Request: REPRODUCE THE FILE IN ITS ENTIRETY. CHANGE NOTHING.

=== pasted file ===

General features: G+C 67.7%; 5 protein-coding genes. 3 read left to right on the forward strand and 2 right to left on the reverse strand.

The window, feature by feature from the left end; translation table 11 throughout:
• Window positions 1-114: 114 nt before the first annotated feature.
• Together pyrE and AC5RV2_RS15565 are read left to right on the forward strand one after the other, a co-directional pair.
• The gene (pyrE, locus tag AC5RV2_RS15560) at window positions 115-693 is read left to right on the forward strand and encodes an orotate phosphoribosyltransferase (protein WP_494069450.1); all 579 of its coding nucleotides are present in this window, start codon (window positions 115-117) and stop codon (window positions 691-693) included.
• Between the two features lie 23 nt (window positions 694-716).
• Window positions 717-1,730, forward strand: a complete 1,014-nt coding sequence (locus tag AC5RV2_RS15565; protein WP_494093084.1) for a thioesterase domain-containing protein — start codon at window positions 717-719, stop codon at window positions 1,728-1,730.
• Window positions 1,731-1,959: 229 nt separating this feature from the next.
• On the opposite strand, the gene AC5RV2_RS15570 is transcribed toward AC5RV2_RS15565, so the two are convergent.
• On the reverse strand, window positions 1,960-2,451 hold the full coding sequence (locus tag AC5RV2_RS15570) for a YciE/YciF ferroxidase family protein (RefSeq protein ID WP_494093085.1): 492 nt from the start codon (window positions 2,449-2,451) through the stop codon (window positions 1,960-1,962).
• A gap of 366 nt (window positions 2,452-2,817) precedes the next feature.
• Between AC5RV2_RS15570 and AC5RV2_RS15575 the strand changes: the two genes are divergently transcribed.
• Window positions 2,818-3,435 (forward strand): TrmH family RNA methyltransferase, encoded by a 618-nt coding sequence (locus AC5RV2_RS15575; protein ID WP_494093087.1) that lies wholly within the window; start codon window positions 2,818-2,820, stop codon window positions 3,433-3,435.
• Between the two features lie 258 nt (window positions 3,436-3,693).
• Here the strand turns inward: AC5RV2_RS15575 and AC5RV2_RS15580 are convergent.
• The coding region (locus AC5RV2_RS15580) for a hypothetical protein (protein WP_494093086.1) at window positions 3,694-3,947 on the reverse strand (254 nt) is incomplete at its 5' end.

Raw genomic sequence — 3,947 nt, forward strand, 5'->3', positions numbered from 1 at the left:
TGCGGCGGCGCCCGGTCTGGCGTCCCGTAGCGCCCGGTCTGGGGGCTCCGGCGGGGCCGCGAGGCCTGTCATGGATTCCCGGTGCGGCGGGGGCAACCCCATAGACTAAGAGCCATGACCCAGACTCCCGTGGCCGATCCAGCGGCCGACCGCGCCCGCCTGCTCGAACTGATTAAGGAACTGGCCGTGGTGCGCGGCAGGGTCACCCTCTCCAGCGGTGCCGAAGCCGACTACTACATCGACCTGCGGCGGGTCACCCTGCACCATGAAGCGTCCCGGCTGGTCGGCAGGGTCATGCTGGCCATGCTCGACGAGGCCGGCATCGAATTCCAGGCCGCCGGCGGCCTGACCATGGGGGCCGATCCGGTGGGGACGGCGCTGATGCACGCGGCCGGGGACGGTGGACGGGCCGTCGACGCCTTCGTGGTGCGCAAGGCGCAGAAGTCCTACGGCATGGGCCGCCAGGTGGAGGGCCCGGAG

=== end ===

General features: G+C 67.7%; 5 protein-coding genes. 3 read left to right on the forward strand and 2 right to left on the reverse strand.

The window, feature by feature from the left end; translation table 11 throughout:
• Window positions 1-114: 114 nt before the first annotated feature.
• Together pyrE and AC5RV2_RS15565 are read left to right on the forward strand one after the other, a co-directional pair.
• The gene (pyrE, locus tag AC5RV2_RS15560) at window positions 115-693 is read left to right on the forward strand and encodes an orotate phosphoribosyltransferase (protein WP_494069450.1); all 579 of its coding nucleotides are present in this window, start codon (window positions 115-117) and stop codon (window positions 691-693) included.
• Between the two features lie 23 nt (window positions 694-716).
• Window positions 717-1,730, forward strand: a complete 1,014-nt coding sequence (locus tag AC5RV2_RS15565; protein WP_494093084.1) for a thioesterase domain-containing protein — start codon at window positions 717-719, stop codon at window positions 1,728-1,730.
• Window positions 1,731-1,959: 229 nt separating this feature from the next.
• On the opposite strand, the gene AC5RV2_RS15570 is transcribed toward AC5RV2_RS15565, so the two are convergent.
• On the reverse strand, window positions 1,960-2,451 hold the full coding sequence (locus tag AC5RV2_RS15570) for a YciE/YciF ferroxidase family protein (RefSeq protein ID WP_494093085.1): 492 nt from the start codon (window positions 2,449-2,451) through the stop codon (window positions 1,960-1,962).
• A gap of 366 nt (window positions 2,452-2,817) precedes the next feature.
• Between AC5RV2_RS15570 and AC5RV2_RS15575 the strand changes: the two genes are divergently transcribed.
• Window positions 2,818-3,435 (forward strand): TrmH family RNA methyltransferase, encoded by a 618-nt coding sequence (locus AC5RV2_RS15575; protein ID WP_494093087.1) that lies wholly within the window; start codon window positions 2,818-2,820, stop codon window positions 3,433-3,435.
• Between the two features lie 258 nt (window positions 3,436-3,693).
• Here the strand turns inward: AC5RV2_RS15575 and AC5RV2_RS15580 are convergent.
• The coding region (locus AC5RV2_RS15580) for a hypothetical protein (protein WP_494093086.1) at window positions 3,694-3,947 on the reverse strand (254 nt) is incomplete at its 5' end.

Raw genomic sequence — 3,947 nt, forward strand, 5'->3', positions numbered from 1 at the left:
TGCGGCGGCGCCCGGTCTGGCGTCCCGTAGCGCCCGGTCTGGGGGCTCCGGCGGGGCCGCGAGGCCTGTCATGGATTCCCGGTGCGGCGGGGGCAACCCCATAGACTAAGAGCCATGACCCAGACTCCCGTGGCCGATCCAGCGGCCGACCGCGCCCGCCTGCTCGAACTGATTAAGGAACTGGCCGTGGTGCGCGGCAGGGTCACCCTCTCCAGCGGTGCCGAAGCCGACTACTACATCGACCTGCGGCGGGTCACCCTGCACCATGAAGCGTCCCGGCTGGTCGGCAGGGTCATGCTGGCCATGCTCGACGAGGCCGGCATCGAATTCCAGGCCGCCGGCGGCCTGACCATGGGGGCCGATCCGGTGGGGACGGCGCTGATGCACGCGGCCGGGGACGGTGGACGGGCCGTCGACGCCTTCGTGGTGCGCAAGGCGCAGAAGTCCTACGGCATGGGCCGCCAGGTGGAGGGCCCGGAG